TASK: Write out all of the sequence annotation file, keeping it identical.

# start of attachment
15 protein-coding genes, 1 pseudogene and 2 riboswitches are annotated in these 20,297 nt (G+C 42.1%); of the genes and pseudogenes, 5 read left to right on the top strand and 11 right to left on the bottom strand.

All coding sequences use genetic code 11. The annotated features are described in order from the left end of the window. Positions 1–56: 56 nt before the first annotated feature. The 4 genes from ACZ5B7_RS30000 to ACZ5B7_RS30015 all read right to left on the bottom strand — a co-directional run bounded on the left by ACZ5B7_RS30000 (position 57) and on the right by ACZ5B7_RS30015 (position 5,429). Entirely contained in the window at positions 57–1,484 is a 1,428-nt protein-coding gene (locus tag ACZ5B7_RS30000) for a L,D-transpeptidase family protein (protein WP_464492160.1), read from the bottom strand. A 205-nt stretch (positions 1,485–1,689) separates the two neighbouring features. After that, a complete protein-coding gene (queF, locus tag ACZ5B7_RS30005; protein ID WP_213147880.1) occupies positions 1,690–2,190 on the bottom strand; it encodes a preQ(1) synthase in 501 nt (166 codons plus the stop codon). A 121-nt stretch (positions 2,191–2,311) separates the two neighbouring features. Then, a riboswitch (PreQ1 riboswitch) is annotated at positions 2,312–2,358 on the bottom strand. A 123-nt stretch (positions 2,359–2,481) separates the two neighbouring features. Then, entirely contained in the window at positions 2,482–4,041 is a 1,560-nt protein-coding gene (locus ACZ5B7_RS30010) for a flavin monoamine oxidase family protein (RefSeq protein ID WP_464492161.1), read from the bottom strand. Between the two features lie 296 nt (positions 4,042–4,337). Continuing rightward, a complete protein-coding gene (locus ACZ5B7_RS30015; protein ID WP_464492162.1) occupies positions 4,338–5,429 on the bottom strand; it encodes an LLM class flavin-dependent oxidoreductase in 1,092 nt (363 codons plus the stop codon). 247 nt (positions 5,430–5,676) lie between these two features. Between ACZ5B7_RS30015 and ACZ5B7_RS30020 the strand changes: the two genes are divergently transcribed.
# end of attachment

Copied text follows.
15 protein-coding genes, 1 pseudogene and 2 riboswitches are annotated in these 20,297 nt (G+C 42.1%); of the genes and pseudogenes, 5 read left to right on the top strand and 11 right to left on the bottom strand.

All coding sequences use genetic code 11. The annotated features are described in order from the left end of the window. Positions 1–56: 56 nt before the first annotated feature. The 4 genes from ACZ5B7_RS30000 to ACZ5B7_RS30015 all read right to left on the bottom strand — a co-directional run bounded on the left by ACZ5B7_RS30000 (position 57) and on the right by ACZ5B7_RS30015 (position 5,429). Entirely contained in the window at positions 57–1,484 is a 1,428-nt protein-coding gene (locus tag ACZ5B7_RS30000) for a L,D-transpeptidase family protein (protein WP_464492160.1), read from the bottom strand. A 205-nt stretch (positions 1,485–1,689) separates the two neighbouring features. After that, a complete protein-coding gene (queF, locus tag ACZ5B7_RS30005; protein ID WP_213147880.1) occupies positions 1,690–2,190 on the bottom strand; it encodes a preQ(1) synthase in 501 nt (166 codons plus the stop codon). A 121-nt stretch (positions 2,191–2,311) separates the two neighbouring features. Then, a riboswitch (PreQ1 riboswitch) is annotated at positions 2,312–2,358 on the bottom strand. A 123-nt stretch (positions 2,359–2,481) separates the two neighbouring features. Then, entirely contained in the window at positions 2,482–4,041 is a 1,560-nt protein-coding gene (locus ACZ5B7_RS30010) for a flavin monoamine oxidase family protein (RefSeq protein ID WP_464492161.1), read from the bottom strand. Between the two features lie 296 nt (positions 4,042–4,337). Continuing rightward, a complete protein-coding gene (locus ACZ5B7_RS30015; protein ID WP_464492162.1) occupies positions 4,338–5,429 on the bottom strand; it encodes an LLM class flavin-dependent oxidoreductase in 1,092 nt (363 codons plus the stop codon). 247 nt (positions 5,430–5,676) lie between these two features. Between ACZ5B7_RS30015 and ACZ5B7_RS30020 the strand changes: the two genes are divergently transcribed.